Tommy

jim and i's picture
jim and i
Posts: 1788
Joined: May 2011

I would call the oncology doctors office and ask for another referal now. Don't wait.. As for hospice. Do they not come to the home? Maybe if they came to the house periodically to help out it would give you some relief. My husbands ex had hospice come to the house daily. That way they provided the health care and the family was able to enjoy time with her. They were also a help to the children as well.

Pryaing for your strength and comfort and for your father's comfort and peace.

Debbie

Hal61's picture
Hal61
Posts: 655
Joined: Dec 2009

I want to thank you from all on the board for posting here in this very difficult time.
We don’t get many posts from people in your situation, and I wish we did, so I could offer you more information than what people have already mentioned. This is a “survivor” board, so I think that many of our brothers and sisters have drifted away when faced with a terminal diagnosis. We should do more to make them feel welcome.

Hospitals also, are charged to cure at all costs, and that’s why hospice care can be so helpful, as it exists to guide and support people to the end of this life. Our culture is generally in denial concerning death, so we have few institutions to help. Your palliative doctor should be the one to give you details on your father’s progression in his last days. The dumb*** who told you your father’s symptoms were normal, and left it at that, doesn’t understand his job--or more likely understands it only as a job. Get one who does as soon as possible.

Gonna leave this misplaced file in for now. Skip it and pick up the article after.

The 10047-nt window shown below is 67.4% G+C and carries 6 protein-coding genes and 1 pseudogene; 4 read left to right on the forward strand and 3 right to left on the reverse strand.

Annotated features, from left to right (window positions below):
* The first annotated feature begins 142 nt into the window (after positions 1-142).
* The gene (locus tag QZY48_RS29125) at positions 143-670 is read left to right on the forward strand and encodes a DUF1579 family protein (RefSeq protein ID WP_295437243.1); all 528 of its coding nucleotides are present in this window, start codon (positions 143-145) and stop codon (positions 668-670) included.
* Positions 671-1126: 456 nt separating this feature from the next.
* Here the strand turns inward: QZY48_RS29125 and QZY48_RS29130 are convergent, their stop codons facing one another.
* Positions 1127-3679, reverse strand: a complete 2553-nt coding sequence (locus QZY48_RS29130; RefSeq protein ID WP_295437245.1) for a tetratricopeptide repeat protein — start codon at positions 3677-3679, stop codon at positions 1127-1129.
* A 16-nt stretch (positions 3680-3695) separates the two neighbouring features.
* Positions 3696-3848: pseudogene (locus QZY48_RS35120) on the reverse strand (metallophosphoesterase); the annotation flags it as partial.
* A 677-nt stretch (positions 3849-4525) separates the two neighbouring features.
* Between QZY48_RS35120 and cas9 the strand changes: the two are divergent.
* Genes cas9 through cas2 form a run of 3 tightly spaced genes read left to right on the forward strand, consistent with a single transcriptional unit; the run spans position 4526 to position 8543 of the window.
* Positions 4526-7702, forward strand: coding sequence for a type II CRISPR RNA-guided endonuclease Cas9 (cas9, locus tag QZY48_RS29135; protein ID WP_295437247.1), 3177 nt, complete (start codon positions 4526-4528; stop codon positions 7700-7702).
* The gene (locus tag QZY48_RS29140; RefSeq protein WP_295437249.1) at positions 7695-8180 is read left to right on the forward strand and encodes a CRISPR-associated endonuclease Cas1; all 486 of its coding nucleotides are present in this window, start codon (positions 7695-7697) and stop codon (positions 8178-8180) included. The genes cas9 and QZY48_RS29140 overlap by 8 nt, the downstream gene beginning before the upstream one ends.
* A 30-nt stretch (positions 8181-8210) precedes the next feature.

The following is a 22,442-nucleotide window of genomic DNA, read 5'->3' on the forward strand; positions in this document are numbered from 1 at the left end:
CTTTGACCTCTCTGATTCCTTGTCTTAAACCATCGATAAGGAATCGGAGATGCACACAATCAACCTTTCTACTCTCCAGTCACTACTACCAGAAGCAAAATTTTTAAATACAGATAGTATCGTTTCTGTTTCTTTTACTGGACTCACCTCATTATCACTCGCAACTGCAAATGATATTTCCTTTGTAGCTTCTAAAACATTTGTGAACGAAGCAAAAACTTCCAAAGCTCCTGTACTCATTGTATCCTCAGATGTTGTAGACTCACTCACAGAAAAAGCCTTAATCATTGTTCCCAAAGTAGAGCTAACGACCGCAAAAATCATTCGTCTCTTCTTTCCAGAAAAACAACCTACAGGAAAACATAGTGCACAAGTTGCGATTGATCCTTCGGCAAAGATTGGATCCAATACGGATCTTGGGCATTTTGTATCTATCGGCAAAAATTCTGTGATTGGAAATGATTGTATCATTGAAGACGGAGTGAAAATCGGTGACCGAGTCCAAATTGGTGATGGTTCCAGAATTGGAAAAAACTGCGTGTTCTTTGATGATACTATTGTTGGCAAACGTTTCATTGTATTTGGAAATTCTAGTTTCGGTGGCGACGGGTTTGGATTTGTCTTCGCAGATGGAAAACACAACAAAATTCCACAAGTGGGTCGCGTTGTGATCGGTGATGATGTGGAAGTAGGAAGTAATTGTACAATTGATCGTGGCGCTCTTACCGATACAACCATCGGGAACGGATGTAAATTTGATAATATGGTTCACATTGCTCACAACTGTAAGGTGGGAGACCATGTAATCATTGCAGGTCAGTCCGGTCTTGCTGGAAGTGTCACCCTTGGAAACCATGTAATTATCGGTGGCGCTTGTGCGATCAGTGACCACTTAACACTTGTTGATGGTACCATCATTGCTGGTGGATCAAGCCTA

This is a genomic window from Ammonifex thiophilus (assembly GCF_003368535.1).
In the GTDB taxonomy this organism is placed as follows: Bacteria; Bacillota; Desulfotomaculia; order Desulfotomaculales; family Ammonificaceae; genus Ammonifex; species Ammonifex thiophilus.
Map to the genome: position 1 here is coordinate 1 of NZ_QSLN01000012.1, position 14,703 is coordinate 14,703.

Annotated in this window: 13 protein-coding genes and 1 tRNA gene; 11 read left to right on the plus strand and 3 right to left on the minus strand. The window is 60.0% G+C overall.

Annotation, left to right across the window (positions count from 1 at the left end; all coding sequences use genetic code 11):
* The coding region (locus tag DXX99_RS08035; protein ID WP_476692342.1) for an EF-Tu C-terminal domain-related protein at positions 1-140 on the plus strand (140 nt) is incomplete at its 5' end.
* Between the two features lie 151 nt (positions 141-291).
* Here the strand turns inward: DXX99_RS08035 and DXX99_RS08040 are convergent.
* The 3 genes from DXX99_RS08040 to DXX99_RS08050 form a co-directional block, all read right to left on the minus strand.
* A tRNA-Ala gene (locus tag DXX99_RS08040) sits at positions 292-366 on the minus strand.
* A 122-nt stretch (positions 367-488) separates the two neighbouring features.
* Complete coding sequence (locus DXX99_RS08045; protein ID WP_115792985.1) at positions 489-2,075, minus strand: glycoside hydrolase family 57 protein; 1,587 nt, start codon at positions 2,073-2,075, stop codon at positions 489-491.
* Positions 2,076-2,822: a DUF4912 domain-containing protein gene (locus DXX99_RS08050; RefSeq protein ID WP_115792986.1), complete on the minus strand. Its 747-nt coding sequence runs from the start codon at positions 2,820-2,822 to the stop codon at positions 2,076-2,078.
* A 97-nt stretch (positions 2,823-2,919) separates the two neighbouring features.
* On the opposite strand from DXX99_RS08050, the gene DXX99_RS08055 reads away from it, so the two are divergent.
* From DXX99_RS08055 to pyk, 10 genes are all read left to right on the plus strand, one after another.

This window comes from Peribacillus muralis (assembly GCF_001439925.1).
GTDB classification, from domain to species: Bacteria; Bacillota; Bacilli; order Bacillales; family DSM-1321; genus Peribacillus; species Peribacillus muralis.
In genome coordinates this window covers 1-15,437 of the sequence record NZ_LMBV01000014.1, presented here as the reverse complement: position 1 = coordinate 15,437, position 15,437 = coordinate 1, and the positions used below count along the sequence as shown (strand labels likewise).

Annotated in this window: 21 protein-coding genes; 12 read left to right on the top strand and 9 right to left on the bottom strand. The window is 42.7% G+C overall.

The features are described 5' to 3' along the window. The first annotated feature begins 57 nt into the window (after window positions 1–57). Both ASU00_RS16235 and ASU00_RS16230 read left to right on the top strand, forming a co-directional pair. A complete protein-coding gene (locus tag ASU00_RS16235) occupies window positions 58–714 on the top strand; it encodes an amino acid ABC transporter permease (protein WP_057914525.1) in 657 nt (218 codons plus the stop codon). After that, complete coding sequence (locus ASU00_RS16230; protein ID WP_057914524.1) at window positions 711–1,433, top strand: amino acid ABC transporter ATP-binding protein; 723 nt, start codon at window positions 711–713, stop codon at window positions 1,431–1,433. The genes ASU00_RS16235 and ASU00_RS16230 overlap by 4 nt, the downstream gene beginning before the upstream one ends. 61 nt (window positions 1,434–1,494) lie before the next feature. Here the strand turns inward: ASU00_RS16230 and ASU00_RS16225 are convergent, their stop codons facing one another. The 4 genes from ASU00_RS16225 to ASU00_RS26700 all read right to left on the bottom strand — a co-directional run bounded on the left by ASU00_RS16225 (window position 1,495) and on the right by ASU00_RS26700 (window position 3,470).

You must be terrified. I would be. As daunting as it may be, try to value this time. Singer/writer Warren Zevon appeared on Letterman, terminal with mesothelioma, and when asked by Dave if he had any advice for people he simply advised that we all enjoy every bite of that sandwich.

So I hope you can find time and space as you continue to care for your father to do that, appreciate even this time with him. One other person who did post on this board in your role, reminded us that hearing is usually the last sense to leave us. So remember you can continue to talk to your dad, and he may well hear you.

Please post here again, whenever you are able, and let us know your fathers progression so next time we may be more helpful. Though your burden is a heavy one, a sole caretaker like you is all your father, or any of us, need.

Peace to you and your dad,

Hal

Greend's picture
Greend
Posts: 678
Joined: Feb 2010

I wish there was a way to get Hospice. This has to be rough on you and they are truly a "god-send". I don't know how my wife (and she had family to help) would have made it when her mother lived with us and we had to get Hospice to help just before she died.

Is there a reason he s=doesn't want them or is it because he doesn't want to admit his situation? They were the best solution for pain management and just overall support.

I'm sorry you are having to go through this and my thoughts and prayers are with you. Take this time to talk to your dad while you can and enjoy him as long as possible.

Denny

Jennfer39's picture
Jennfer39
Posts: 23
Joined: Nov 2011

You are on one of the most sacred paths a person can be on, and that is to help someone that you love make the journey from this life to the next.....whatever that might be. Although I dont have answers as to what will happen step by step with your dad, I was there when my dad left this world, and I will forever cherish (although it was painful) the final moments that I had with him.

It is a difficult thing to experience...and my heart goes out to you for what you will endure in the coming days.

Find a good doc.....one you can trust with your dad. And as far as hospice, continue to suggest them. Hospice made such a huge difference in my dad's quality of care, and allowed me to enjoy my time lefT with my dad. They were also a wealth of knowlwdge, and a great source for answers to my questions...which I know you have many.